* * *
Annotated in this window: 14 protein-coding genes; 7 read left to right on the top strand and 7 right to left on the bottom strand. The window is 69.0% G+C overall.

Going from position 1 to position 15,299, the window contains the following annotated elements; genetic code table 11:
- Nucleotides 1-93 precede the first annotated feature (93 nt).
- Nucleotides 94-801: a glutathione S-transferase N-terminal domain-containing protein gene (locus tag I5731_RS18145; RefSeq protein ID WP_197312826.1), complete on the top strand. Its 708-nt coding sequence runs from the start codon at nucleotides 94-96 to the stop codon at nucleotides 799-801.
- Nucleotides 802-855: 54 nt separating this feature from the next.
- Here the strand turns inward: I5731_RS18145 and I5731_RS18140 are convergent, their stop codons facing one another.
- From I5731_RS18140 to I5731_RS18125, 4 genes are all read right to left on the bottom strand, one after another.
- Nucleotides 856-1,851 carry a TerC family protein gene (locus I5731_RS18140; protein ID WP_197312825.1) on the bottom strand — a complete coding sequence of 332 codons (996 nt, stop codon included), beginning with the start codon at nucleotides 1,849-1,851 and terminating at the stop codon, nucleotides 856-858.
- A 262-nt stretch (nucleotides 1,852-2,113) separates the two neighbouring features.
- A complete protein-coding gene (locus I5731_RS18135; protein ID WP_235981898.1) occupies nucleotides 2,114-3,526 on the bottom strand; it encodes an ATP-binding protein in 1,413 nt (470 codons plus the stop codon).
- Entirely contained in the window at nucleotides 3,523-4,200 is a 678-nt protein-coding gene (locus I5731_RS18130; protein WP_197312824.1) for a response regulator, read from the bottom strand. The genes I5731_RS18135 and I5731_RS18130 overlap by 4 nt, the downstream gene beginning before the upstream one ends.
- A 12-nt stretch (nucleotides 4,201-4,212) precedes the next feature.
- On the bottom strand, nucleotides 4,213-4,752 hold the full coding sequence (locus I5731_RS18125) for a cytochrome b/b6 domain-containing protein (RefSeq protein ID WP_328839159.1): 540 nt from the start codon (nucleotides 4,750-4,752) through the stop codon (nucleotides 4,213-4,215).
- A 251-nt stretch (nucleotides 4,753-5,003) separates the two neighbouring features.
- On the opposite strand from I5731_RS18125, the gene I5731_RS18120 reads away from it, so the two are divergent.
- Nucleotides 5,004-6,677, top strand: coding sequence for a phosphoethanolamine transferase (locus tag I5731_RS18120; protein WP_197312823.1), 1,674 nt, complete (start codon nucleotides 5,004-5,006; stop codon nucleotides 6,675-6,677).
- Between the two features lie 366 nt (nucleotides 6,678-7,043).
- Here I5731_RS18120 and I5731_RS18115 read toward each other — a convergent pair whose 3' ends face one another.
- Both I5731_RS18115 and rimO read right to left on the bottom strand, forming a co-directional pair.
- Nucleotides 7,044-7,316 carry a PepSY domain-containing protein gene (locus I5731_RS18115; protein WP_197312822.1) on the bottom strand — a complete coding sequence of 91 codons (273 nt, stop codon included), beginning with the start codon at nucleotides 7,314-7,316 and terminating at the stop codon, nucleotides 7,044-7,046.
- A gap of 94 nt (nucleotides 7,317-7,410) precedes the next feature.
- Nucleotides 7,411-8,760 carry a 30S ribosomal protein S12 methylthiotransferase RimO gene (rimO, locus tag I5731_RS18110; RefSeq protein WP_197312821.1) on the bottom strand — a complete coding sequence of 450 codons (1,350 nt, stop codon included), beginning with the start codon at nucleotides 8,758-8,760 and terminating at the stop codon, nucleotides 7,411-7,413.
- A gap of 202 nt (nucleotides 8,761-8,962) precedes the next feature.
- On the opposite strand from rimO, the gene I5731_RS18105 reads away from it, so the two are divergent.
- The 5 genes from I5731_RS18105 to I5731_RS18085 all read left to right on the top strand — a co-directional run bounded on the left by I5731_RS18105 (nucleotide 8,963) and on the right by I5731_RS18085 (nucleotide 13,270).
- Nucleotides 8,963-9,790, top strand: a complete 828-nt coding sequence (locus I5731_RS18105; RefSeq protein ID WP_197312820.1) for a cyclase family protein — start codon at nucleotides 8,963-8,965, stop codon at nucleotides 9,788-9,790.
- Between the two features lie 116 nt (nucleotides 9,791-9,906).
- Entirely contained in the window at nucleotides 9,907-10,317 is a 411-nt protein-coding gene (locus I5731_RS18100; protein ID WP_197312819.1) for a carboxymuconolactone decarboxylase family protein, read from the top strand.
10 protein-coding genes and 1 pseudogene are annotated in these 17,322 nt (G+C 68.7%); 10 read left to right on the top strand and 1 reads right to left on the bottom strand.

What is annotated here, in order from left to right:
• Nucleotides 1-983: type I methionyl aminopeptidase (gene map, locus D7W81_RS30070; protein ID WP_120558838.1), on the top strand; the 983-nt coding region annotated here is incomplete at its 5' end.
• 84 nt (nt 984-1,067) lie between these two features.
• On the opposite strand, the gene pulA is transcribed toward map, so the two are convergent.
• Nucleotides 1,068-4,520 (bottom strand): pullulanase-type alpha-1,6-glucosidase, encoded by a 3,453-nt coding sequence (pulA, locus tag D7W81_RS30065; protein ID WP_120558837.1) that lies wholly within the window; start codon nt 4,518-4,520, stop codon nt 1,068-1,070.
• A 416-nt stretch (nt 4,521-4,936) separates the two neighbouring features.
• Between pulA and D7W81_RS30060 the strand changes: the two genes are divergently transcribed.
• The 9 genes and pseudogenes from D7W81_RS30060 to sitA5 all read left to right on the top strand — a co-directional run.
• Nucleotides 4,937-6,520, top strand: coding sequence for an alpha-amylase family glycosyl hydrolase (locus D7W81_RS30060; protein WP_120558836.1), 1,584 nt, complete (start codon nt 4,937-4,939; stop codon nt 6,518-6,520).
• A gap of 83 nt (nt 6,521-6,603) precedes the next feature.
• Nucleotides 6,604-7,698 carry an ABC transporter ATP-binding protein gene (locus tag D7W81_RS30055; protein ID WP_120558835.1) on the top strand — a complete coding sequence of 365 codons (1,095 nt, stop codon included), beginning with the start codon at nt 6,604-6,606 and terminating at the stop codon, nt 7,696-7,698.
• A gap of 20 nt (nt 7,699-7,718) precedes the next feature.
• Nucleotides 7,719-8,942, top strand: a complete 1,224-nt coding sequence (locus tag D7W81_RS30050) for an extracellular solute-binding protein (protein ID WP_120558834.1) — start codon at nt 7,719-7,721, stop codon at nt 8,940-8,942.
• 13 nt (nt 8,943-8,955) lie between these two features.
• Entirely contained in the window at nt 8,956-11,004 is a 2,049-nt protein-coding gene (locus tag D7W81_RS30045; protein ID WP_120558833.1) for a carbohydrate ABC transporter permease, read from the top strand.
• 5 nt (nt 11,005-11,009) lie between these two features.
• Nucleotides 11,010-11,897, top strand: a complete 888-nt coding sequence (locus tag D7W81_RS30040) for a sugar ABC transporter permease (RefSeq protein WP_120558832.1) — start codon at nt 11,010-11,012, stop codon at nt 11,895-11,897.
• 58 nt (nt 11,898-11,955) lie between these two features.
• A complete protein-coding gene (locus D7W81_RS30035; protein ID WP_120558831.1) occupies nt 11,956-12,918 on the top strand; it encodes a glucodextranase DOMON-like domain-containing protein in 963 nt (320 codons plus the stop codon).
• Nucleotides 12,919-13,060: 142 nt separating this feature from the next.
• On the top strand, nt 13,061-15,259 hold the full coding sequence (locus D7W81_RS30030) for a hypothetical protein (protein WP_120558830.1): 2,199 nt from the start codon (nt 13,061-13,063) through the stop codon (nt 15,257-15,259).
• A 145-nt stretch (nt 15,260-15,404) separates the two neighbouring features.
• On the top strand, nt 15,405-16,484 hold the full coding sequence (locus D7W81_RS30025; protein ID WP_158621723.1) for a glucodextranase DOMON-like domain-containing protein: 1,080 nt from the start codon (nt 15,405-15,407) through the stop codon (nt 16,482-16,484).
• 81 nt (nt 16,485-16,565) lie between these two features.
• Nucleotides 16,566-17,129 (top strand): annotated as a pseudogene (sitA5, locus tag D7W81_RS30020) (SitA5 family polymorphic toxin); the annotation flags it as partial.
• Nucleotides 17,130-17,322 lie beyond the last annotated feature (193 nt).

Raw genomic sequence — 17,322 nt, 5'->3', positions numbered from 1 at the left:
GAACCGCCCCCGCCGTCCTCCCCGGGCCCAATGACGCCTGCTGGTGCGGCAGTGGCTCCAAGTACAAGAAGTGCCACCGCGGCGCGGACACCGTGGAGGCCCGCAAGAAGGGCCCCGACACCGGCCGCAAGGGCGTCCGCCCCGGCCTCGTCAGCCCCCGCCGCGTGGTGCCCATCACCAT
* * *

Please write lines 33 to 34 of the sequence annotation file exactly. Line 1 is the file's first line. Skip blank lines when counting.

• On the opposite strand, the gene pulA is transcribed toward map, so the two are convergent.
• Nucleotides 1,068-4,520 (bottom strand): pullulanase-type alpha-1,6-glucosidase, encoded by a 3,453-nt coding sequence (pulA, locus tag D7W81_RS30065; protein ID WP_120558837.1) that lies wholly within the window; start codon nt 4,518-4,520, stop codon nt 1,068-1,070.